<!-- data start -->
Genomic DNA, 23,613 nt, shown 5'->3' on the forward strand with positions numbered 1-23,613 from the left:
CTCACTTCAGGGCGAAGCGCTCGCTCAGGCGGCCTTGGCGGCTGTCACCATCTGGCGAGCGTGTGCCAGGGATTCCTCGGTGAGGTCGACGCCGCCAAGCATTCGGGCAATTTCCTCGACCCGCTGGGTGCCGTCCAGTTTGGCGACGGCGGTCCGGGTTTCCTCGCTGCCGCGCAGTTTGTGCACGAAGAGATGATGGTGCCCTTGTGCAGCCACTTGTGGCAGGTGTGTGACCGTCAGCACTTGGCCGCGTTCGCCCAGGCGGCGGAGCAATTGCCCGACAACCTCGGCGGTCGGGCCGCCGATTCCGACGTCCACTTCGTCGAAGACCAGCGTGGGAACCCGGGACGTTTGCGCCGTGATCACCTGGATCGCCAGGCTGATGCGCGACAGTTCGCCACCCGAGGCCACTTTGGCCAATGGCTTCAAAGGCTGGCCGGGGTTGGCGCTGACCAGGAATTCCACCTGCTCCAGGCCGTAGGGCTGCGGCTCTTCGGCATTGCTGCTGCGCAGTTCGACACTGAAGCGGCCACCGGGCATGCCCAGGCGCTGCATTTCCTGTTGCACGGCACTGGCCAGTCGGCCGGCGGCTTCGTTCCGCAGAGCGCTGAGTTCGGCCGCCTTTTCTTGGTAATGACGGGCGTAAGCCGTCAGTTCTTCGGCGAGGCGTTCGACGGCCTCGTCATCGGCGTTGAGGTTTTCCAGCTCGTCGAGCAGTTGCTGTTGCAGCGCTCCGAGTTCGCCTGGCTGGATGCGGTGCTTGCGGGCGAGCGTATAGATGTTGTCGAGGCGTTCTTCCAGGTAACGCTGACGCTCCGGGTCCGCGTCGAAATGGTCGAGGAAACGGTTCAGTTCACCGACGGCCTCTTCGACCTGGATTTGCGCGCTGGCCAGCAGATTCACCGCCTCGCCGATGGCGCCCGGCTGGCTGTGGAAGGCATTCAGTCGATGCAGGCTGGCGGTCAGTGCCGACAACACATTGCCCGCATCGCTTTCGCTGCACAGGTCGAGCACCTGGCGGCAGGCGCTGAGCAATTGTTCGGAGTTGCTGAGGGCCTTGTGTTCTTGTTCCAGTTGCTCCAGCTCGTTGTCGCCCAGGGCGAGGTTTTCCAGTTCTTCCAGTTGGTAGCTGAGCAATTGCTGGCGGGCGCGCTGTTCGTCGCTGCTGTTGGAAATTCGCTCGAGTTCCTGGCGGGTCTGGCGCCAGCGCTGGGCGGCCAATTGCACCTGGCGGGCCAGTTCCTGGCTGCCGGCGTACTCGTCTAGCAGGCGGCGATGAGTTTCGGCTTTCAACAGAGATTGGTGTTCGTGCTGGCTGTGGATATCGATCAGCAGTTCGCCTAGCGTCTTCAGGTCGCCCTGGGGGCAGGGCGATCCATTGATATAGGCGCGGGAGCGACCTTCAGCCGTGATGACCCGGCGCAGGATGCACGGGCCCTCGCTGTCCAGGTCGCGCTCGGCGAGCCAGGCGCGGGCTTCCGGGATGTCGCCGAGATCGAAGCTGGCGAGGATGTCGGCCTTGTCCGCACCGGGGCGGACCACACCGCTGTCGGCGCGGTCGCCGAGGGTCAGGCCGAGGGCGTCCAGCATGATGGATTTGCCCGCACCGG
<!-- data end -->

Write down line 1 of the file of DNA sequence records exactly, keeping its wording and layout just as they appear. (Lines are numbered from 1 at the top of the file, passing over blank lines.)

Genomic DNA, 23,613 nt, shown 5'->3' on the forward strand with positions numbered 1-23,613 from the left: